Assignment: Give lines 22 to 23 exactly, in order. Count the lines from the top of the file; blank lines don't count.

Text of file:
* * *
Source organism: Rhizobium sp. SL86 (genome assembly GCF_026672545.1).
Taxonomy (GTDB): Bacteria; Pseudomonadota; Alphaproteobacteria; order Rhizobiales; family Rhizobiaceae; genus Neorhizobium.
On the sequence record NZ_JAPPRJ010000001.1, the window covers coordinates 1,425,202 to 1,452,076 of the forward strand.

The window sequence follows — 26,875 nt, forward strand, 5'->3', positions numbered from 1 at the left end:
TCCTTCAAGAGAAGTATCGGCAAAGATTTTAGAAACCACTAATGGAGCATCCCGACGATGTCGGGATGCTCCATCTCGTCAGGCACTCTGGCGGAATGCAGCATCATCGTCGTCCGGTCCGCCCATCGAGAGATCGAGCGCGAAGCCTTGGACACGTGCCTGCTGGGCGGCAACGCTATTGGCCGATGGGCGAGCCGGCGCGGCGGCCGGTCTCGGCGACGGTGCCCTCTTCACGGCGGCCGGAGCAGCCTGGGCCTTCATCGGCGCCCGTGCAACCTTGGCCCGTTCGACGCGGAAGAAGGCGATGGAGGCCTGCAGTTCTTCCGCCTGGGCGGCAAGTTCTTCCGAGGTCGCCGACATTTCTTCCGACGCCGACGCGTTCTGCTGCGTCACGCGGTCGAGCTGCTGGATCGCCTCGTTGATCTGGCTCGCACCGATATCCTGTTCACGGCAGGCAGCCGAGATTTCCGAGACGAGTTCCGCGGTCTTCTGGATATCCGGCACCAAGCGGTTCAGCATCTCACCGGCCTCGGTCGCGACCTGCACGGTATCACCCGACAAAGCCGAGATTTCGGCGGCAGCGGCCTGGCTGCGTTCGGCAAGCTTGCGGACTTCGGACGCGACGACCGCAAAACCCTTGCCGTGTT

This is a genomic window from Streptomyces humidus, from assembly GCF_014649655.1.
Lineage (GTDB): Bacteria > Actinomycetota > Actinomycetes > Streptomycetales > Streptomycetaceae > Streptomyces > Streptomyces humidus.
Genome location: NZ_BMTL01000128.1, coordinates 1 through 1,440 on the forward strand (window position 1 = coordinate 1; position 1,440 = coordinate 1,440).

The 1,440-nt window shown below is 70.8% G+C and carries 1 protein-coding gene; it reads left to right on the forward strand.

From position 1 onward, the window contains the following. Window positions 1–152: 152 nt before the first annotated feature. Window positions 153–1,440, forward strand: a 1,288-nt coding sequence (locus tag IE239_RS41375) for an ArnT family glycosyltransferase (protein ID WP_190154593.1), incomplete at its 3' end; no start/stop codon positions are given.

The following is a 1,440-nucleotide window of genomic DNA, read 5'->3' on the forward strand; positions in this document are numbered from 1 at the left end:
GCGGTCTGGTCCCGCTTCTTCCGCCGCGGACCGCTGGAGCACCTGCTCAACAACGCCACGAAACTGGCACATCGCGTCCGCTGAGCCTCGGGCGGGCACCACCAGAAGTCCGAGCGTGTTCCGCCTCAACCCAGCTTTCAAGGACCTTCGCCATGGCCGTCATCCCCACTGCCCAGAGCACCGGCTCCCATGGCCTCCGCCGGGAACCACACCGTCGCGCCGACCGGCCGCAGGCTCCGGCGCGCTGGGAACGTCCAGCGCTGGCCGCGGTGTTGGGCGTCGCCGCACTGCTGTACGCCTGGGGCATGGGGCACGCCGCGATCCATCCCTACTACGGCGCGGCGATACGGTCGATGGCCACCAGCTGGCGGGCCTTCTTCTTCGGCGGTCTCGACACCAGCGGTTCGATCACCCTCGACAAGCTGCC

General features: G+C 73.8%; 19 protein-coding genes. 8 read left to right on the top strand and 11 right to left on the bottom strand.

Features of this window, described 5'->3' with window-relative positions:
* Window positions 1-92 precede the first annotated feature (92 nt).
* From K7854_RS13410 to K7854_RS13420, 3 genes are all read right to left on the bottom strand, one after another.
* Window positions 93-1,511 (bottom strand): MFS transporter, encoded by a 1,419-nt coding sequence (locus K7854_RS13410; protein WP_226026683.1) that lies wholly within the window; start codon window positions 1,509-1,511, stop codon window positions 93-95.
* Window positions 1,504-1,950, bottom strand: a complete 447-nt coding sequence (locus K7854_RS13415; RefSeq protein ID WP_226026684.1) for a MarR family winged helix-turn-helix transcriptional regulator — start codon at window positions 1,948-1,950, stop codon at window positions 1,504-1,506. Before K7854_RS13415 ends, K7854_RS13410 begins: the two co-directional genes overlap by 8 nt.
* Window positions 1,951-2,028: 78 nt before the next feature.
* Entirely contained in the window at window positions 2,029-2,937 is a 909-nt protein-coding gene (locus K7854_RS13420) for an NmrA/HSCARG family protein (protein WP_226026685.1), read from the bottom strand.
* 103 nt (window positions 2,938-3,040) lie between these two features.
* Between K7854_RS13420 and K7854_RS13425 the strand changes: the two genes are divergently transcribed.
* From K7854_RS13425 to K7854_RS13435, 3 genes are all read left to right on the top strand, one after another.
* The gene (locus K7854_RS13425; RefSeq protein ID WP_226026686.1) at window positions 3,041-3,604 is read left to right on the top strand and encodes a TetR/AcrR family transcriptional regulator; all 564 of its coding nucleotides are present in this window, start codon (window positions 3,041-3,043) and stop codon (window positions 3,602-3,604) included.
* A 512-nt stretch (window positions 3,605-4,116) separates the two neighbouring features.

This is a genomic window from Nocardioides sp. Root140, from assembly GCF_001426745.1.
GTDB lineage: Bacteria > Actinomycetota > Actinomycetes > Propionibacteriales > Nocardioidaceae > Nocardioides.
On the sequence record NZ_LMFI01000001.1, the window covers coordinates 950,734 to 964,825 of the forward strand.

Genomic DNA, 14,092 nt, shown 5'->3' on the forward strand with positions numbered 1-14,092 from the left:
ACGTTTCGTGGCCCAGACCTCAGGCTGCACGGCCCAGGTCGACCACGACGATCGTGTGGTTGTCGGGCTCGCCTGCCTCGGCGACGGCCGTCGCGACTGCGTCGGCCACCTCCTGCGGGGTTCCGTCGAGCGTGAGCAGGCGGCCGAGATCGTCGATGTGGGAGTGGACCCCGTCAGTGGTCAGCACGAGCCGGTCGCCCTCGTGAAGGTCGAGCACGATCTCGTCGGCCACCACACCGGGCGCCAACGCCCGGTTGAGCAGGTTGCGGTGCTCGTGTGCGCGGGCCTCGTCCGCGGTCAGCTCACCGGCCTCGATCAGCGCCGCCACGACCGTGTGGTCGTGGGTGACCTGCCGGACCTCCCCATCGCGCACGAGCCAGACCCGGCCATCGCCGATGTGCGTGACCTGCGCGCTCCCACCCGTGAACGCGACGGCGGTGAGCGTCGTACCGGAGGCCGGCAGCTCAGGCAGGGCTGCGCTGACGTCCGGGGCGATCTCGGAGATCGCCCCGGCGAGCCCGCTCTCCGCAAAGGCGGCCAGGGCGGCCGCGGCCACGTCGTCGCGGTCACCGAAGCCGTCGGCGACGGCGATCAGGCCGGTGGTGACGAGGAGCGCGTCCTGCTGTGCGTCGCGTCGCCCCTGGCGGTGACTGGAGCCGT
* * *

* Between K7854_RS13420 and K7854_RS13425 the strand changes: the two genes are divergently transcribed.
* From K7854_RS13425 to K7854_RS13435, 3 genes are all read left to right on the top strand, one after another.